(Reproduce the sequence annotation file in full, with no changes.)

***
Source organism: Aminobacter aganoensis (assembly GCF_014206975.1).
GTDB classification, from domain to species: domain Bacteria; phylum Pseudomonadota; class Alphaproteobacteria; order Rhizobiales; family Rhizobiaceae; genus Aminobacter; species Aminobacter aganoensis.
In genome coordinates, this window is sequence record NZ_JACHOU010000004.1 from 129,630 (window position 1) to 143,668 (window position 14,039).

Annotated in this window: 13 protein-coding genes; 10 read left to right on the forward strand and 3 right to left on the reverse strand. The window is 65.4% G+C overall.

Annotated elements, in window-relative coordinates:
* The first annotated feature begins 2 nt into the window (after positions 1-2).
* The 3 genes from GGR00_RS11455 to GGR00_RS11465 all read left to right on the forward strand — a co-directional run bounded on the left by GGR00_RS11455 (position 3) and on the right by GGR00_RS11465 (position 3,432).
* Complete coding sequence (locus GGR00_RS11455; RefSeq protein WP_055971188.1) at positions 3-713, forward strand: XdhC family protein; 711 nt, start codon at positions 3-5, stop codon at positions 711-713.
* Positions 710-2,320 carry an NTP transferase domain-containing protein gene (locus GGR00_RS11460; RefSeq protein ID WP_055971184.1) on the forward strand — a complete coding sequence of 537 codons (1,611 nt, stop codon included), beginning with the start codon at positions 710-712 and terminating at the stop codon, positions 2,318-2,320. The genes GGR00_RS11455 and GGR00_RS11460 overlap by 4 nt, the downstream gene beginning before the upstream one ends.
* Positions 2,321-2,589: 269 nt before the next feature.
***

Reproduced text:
Source organism: Aminobacter aganoensis (assembly GCF_014206975.1).
GTDB classification, from domain to species: domain Bacteria; phylum Pseudomonadota; class Alphaproteobacteria; order Rhizobiales; family Rhizobiaceae; genus Aminobacter; species Aminobacter aganoensis.
In genome coordinates, this window is sequence record NZ_JACHOU010000004.1 from 129,630 (window position 1) to 143,668 (window position 14,039).

Annotated in this window: 13 protein-coding genes; 10 read left to right on the forward strand and 3 right to left on the reverse strand. The window is 65.4% G+C overall.

Annotated elements, in window-relative coordinates:
* The first annotated feature begins 2 nt into the window (after positions 1-2).
* The 3 genes from GGR00_RS11455 to GGR00_RS11465 all read left to right on the forward strand — a co-directional run bounded on the left by GGR00_RS11455 (position 3) and on the right by GGR00_RS11465 (position 3,432).
* Complete coding sequence (locus GGR00_RS11455; RefSeq protein WP_055971188.1) at positions 3-713, forward strand: XdhC family protein; 711 nt, start codon at positions 3-5, stop codon at positions 711-713.
* Positions 710-2,320 carry an NTP transferase domain-containing protein gene (locus GGR00_RS11460; RefSeq protein ID WP_055971184.1) on the forward strand — a complete coding sequence of 537 codons (1,611 nt, stop codon included), beginning with the start codon at positions 710-712 and terminating at the stop codon, positions 2,318-2,320. The genes GGR00_RS11455 and GGR00_RS11460 overlap by 4 nt, the downstream gene beginning before the upstream one ends.
* Positions 2,321-2,589: 269 nt before the next feature.